Environmentally friendly lawn care franchise launched

Kelly Giard had a thriving lawn maintenance business in Washington state 20 years ago. After a successful run as a stockbroker, he's back in the landscaping game today.

In the summer of 2006, Kelly Giard decided to start Clean Air Lawn Care in Fort Collins, CO, an environmentally friendly lawn maintenance company. A little more than one year later, he's franchising the idea on a national level.

Two business models are available:
1) Contractors seeking to own a four-crew company servicing roughly 150 accounts for an estimated annual gross revenue of roughly $200,000
2) Contractors seeking to run their own crew and gross roughly $80,000 to $100,000. For both models, pre-defined market areas are established.

According to the company's website, Clean Air Lawn Care is seeking contractors who are part businessperson, part tree hugger and part pioneer. Target customers are busy, affluent and environmentally conscious residential properties. Franchisees pay a $35,000 fee and 9-percent revenue royalty. In exchange, Giard says

Clean Air Lawn Care provides:
• A proven business model
• Marketing and public relations support
• Sales process training
• An eight-day training school
• Accounting and technology support; Clean Air handles receivables
• Corporate level partnerships where 100 percent of discounts are passed along to franchisees
• Experience and expertise in a developing niche industry anchored by a highly trained staff in Fort Collins, CO.


When Giard began looking into the idea of an environmentally friendly lawn care company a couple years ago, he was surprised nobody else was doing it. At the same time, he could see why. The idea was solid, but some of the equipment wasn't. After finding the right equipment, then modifying the business plan and fine tuning the logistics of scheduling, Giard says he's devised a successful, proven business model.

Clean Air Lawn Care uses clean equipment including electric mowers, edgers and blowers, as well as 36-inch walk-behinds and ride-on mowers using biodiesel fuel. The company trucks have mounted solar panels to charge the electric equipment during the workday. The equipment is clean, quiet and strong enough to get the job done, according to Giard. The entire business is carbon-neutral. A partnership has been formed with Black & Decker, including joint marketing and product development.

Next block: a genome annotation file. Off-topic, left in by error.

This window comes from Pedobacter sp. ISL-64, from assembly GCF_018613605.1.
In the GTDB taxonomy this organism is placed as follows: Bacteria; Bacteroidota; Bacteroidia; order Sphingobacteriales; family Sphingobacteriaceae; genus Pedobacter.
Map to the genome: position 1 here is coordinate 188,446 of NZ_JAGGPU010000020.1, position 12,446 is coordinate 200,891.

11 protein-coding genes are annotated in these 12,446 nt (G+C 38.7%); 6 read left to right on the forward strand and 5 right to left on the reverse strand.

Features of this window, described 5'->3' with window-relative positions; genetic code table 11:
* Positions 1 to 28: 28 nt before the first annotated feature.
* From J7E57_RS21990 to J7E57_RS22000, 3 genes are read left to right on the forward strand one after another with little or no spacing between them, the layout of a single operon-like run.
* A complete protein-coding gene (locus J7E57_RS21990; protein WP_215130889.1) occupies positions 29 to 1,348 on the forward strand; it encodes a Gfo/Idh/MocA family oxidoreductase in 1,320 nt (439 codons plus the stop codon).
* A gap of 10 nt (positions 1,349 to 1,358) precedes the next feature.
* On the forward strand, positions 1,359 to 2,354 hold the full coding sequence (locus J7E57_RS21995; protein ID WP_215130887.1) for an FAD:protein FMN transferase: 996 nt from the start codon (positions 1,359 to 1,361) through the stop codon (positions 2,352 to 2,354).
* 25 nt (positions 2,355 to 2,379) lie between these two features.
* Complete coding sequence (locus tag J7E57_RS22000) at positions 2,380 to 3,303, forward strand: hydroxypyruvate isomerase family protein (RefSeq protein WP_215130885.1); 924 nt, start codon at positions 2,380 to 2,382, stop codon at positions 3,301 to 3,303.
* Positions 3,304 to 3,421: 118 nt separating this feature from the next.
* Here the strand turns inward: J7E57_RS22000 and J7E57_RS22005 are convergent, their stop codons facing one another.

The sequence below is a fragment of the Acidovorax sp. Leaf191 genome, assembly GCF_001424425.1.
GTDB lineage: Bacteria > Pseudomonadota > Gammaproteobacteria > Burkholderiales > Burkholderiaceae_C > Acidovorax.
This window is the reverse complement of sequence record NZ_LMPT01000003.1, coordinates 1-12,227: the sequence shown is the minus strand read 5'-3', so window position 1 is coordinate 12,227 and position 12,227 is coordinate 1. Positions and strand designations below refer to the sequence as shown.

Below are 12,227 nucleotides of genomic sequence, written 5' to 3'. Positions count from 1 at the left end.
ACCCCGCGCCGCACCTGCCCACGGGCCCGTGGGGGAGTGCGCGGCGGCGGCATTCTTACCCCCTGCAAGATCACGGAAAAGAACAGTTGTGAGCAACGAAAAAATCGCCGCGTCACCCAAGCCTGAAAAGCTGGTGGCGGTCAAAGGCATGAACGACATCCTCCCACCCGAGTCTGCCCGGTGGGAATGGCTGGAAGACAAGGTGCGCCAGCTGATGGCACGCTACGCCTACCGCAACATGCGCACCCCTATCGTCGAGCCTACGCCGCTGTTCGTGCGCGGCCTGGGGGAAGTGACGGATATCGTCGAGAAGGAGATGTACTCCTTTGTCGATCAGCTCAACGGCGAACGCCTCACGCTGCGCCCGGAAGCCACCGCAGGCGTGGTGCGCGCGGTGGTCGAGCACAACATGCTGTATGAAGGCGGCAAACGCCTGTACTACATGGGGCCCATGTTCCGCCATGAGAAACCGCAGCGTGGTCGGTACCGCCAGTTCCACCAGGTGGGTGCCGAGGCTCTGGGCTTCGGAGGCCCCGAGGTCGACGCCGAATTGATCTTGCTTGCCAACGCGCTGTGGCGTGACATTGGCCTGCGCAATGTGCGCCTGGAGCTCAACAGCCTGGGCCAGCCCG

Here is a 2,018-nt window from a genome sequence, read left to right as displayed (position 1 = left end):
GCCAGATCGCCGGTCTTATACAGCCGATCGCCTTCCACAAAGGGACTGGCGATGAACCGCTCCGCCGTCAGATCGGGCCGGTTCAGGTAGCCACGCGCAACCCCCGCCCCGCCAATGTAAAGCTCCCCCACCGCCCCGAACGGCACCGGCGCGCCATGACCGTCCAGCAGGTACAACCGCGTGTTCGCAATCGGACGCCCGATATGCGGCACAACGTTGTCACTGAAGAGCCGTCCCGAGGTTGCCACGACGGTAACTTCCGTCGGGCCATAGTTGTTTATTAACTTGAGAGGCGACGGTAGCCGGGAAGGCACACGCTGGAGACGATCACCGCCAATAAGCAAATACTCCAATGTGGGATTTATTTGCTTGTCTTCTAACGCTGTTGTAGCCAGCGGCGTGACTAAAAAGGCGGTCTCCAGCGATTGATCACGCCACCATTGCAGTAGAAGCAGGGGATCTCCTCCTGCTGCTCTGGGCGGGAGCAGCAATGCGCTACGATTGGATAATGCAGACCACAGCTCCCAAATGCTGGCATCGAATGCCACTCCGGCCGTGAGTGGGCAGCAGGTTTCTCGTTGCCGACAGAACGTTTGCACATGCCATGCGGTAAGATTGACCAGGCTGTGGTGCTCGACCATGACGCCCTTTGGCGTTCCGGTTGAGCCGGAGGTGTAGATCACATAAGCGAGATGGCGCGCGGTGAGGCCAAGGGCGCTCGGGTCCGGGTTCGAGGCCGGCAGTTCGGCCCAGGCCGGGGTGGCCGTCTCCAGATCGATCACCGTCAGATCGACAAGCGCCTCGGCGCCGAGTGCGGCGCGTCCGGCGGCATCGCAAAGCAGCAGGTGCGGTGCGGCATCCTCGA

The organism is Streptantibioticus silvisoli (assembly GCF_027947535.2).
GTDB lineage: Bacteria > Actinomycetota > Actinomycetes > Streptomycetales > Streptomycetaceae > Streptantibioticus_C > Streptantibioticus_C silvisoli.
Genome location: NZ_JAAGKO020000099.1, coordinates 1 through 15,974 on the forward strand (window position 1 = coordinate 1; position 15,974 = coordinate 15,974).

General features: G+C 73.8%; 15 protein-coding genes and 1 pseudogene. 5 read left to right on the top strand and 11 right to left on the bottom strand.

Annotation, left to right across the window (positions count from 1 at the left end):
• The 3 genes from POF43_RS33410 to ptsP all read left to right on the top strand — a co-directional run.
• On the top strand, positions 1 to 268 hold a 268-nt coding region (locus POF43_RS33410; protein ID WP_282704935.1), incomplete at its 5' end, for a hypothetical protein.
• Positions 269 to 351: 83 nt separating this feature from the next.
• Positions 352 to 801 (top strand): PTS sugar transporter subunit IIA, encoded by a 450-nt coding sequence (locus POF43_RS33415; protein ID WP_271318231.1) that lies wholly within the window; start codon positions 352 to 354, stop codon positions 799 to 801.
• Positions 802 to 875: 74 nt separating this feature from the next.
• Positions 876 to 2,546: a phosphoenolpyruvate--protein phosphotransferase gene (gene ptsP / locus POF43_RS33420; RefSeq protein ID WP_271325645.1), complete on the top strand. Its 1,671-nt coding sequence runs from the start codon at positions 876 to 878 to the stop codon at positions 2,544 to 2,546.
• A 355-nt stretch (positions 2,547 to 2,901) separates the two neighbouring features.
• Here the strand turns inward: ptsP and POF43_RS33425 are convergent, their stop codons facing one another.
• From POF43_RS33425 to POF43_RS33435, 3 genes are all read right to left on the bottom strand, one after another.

"Our standard for equipment is quite simple," Giard points out. "It must be clean, preferably quite, reliable and easily serviceable."

Giard says franchisees purchase some of their equipment directly from the manufacturer through Clean Air Lawn Care, as in the case of Black & Decker electric-powered equipment. Biodiesel-fueled mowing equipment from Kubota is purchased through a local dealer. Clean Air is actually a dealer for HUGR biodiesel-based small equipment (hugrsystems.com). Also, Clean Air carries an inventory of Patagonia uniforms the franchisee can purchase from. With Toyota trucks, a pre-negotiated deal has been struck, which franchisees execute at their local

Scheduling logistics is another key component to Giard's business model. "Managing batteries and biodiesel fuel, and their limitations during a work day, has been something that's taken a lot of time to perfect," he relates. "There is still room for improvement. Our issues are not as simple as stopping by the gas station, since reputable biodiesel is not conveniently located around the country yet. Batteries take time to charge properly. Learning how these alternative power sources behave in different conditions and areas of the country has been a steep curve to climb. Our partnership with Black & Decker is a benefit when it comes to successfully executing scheduling logistics."


Before founding Clean Air Lawn Care, Giard was a reputable stockbroker. But even before that—some 20 years ago—he had a thriving lawn care business in Walla, Walla, WA. Before he was confident about offering Clean Air as a franchise a couple months ago, Giard wanted to make sure the service was viable across the country.

So far, the reaction across geographic areas and clientele has been better than expected. "People are thirsty for a green alternative, and our franchises are designed to give them that choice," Giard says. As of mid-December, Clean Air Lawn Care had nine offices across the country. Giard is hopeful that there will be plenty more by spring.

"Our core business is high-end residential," Giard points out. "We can service most any property, though. For example, we service condo associations in Seattle, a low-income apartment complex in Portland, property managers in Austin, and here in Fort Collins, a Colorado State University facility and the New Belgium Brewing campus."

For more information on Clean Air Lawn Care, visit cleanairlawncare.com.